If the workers wanted toys from the factory they could not buy them for a cheaper price. She bought a couple of James Bond cars for her nephews but they never kept the boxes. No shop in the factory – but could buy toys there.

They kept up with one another as friends from Mettoys – they used to meet once a month and go to the Dolphin. Last year Irene from Glais and Mrs John were going to go to the Isle of Wight – everything planned but she died on the Saturday night before. That was the end of their meetings – ‘quite sad really’.

‘Quite happy’ she went to work there – she had friends until 2011. 

Asking about photographs – warehouse - - she shows boxes – in front of picture probably packed. On the right woman with three tier crates – men brought them in. The crates dropped into place. All models numbered – they didn’t use the names of the cars. All wearing overalls. Warehouse light and not too hot for summer.

Photographs of groups together – all in work just outside warehouse probably in their dinner hour.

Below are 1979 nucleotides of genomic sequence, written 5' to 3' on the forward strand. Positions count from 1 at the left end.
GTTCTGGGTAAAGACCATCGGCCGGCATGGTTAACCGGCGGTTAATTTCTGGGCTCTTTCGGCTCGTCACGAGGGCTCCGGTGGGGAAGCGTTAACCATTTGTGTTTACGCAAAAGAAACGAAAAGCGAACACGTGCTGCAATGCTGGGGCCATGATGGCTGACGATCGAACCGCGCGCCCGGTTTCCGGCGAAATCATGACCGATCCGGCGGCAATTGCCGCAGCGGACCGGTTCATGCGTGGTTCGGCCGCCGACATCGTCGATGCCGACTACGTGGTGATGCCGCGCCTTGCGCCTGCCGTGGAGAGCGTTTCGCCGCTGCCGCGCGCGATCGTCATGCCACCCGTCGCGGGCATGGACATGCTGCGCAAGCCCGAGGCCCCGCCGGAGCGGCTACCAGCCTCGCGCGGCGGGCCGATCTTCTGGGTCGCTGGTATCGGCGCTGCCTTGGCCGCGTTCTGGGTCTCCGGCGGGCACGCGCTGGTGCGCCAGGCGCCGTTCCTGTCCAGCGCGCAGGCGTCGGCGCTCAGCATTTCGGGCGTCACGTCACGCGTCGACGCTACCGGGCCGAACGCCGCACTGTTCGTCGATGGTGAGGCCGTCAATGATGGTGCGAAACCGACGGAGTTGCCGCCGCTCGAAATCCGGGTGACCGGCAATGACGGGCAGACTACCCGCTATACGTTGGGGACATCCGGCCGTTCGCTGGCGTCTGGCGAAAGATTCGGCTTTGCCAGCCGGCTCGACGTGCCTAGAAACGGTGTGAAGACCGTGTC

Points clarified on the phone 17:10:2012

1. She didn’t know what her husband did in Mettoys because they didn’t work anywhere near one another. But since he had been in university he joined in a supervisory role and continued in this way during his career.

2. Childcare was not a problem because her daughters (at 11 years old and older) could look after themselves to walk to school with other children in the mornings and to come back in the evenings. She returned at 4.30. There were plenty of other children around at this time.

3. She can’t remember how much her pay increased during her 14 years at the factory.

4. They used to go to Bournemouth or north Wales on holiday to guesthouses when the children were small. When Lyn was 17 (c. 1967) they went on their first holiday to Spain.

5. Men were not opposed to women working in the factory. Her husband was supportive. There was quite a lot of work for men then anyway.